jolly waterman about his time playing frag piano in old Orleans.
The chancellor was above suspicion, as were any of the occupant of the
Regent house. All five of the Irish brothers were known to react badly to the
men in blue, a red rag to a bull, but the inspector rose to the challenge, and
avoided a crowning.  Rupert Brooke was with Milton the whole day, according
to the sheep rustler known to everyone just as The Eagle, who had dropped in
after some wild spread betting.

Radegund's sainted aunt claimed he was down at Ally Pally, his Alma mater, and
the only anchor in his peripathetic life.
The inspector would give drink bakers dozen once the moon was over the yard
arm if that blackamoor's head was capable of such dark thoughts.
Devonshire asked his trusty sidekicks Argyle and Clarendon if they thought
there was anything in the rumour about the boats? Dr A saw on the
British Queen not, whilst det inspector C, smelling like a
brewery concurred. Devonshire looked at these two interchangeable chaps, like
peas in a pod - you couldn't tell if you swapped them, castle-to-castle like.
He hadn't graduated in the Jubilee year to waste time like this. He had other
buns in the shop to fry.

Back in  Cambridge feeling blue drinking a hog's head of big black cow and watching the
cricketers cut down another elm tree, failing to impress, as they fought
by George to keep the greyhounds and haymakers at bay, Inspector Devonshire
wondered if perhaps the evil genius artist, Geldart was behind it all.
Granted, he had the locomotive and was a man with a means, if not completely
in a pickerel. After all, he was known to have a predilection for chasing the
Green Dragon down King Street at quite a run. Many times, Dr Kingston had
tried to wean him off, but he would claim to be a master of the Marinade,
although everyone knew he was just driving them up the Maypole.

So summing up the first victim, Panton was found  bashed in by a
globe carved curiously with Fleur De Lys; the second, Portland,
rolled around a Fountain, pursued by a green manatee. The third,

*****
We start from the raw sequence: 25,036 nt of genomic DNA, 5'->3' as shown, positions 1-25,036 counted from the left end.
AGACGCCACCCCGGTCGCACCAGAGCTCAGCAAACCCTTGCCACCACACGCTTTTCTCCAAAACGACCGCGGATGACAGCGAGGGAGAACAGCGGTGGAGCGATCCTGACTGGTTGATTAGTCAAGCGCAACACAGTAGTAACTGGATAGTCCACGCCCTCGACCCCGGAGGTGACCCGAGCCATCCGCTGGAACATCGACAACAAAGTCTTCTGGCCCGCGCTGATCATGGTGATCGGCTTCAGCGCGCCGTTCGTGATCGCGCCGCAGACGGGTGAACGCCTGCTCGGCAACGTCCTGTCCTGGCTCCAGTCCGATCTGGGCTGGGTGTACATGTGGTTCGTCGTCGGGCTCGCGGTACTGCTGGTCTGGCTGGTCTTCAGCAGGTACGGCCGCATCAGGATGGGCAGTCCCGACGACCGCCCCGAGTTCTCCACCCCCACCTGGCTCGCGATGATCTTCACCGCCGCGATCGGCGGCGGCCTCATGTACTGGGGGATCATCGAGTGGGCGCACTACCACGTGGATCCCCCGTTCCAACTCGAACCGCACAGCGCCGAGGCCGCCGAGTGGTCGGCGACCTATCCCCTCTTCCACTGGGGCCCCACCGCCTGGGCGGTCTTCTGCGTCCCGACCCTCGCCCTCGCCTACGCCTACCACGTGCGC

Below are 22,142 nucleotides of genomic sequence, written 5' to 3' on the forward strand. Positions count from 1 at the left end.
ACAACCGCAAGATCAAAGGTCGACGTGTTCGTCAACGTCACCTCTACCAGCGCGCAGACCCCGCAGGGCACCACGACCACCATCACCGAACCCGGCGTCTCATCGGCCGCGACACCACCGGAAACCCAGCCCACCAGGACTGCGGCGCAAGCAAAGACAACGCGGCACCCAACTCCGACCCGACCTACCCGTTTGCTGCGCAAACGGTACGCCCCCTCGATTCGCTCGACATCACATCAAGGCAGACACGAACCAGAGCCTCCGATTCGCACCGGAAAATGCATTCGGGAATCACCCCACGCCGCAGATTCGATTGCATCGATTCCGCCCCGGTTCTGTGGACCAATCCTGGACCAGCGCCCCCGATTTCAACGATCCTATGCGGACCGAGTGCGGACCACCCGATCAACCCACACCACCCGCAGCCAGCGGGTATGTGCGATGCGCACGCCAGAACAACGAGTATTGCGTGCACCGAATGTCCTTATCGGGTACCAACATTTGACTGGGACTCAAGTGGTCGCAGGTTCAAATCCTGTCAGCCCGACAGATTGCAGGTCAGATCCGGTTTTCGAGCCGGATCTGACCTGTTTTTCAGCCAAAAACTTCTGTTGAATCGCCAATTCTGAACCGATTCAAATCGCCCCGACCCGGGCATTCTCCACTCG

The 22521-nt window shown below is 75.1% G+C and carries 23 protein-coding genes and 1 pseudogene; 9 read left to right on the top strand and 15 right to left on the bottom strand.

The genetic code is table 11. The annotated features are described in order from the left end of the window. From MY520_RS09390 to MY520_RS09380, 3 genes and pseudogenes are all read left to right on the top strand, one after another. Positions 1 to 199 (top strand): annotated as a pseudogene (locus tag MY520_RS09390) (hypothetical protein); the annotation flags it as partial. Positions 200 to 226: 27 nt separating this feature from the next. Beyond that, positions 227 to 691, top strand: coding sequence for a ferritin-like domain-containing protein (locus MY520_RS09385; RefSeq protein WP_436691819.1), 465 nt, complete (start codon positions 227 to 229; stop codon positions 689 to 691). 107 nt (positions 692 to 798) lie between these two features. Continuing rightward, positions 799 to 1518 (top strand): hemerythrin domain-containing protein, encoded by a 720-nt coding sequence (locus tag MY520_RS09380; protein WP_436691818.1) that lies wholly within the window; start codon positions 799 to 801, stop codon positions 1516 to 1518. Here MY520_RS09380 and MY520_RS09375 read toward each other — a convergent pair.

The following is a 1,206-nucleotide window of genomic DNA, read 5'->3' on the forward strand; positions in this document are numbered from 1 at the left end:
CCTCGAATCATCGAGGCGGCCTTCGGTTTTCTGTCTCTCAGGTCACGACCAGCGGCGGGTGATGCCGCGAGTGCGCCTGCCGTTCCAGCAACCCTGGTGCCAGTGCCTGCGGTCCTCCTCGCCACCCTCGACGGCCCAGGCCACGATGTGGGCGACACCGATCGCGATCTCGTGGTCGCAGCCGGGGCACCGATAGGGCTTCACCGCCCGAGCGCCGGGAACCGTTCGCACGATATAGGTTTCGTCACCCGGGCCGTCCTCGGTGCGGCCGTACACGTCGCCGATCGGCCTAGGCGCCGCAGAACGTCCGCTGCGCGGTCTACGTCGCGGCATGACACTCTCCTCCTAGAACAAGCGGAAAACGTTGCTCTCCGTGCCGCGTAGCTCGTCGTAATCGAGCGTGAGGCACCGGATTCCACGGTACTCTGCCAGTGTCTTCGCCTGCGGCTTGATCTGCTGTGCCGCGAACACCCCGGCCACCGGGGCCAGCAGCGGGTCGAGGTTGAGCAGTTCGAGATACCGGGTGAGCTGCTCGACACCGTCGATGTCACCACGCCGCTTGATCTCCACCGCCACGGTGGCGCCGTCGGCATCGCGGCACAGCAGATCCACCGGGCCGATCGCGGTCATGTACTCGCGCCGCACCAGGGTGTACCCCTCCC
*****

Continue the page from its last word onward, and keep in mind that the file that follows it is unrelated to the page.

Ms Parrot, crushed beneath a free press, like grapes, blood
spoiling all the nice mitred corners, pouring out like an old spring, only
attractive to the rats. The fourth, Salisbury trapped between the mill stone
and a rock, but curiously tied up with rope and twine. The fifth was drowned
regally when his ship ploughed into a dead end.

At six bells, listening to Bert Jansch playing
down by black Waterside on his iPod, the inspector suddenly remembers Arthur C Clark's story from Tales from the White Hart
(the one with all the violations of Sir Isaac Newton 3 laws of droog).
he lit a fine Unicorn cigar with a White Swan vesta matches, and decided to
see if the Wrestlers were still slugging it out over a bacon, lettuce and
tomato roll. As seven starts came out, the inspector took the last tram home
but fell asleep and landed up in the depot once again.

Friday, November 29, 2013

principles of communications, 2013/2014, end of week #7 to L22

This week, we covered shared media & ad hoc capacity, and started on traffic engineering.

A sharp question on proportional fairness in earlier material prompted me to notice that that isn't well contrasted with max-min fair sharing -- It turns out (as often with technical areas) Wikipedia has a nice explanation - see this article on
proportionally fair w.r.t weighted (max/min) fair queues

Next week will finish traffic engineering and wrap up with summary of course.

Friday, November 22, 2013

principles of communications, 2013/2014, end of week #6 to L19

This week have done scheduling, queue management and switching
and just about to start on shared media

One interesting point historically -the colossus computer at Bletcheley Park built for code breaking was not a von Neumann classical architecture computer but was a "switched programme" machine  - this made it incredibly fast (for a 1940s design) although incredibly inflexible -- and it took a very long time for people to catch up on a standard desktop (about 50 years) - amusingly, about as long as the Dr Who series has run on BBC TV:)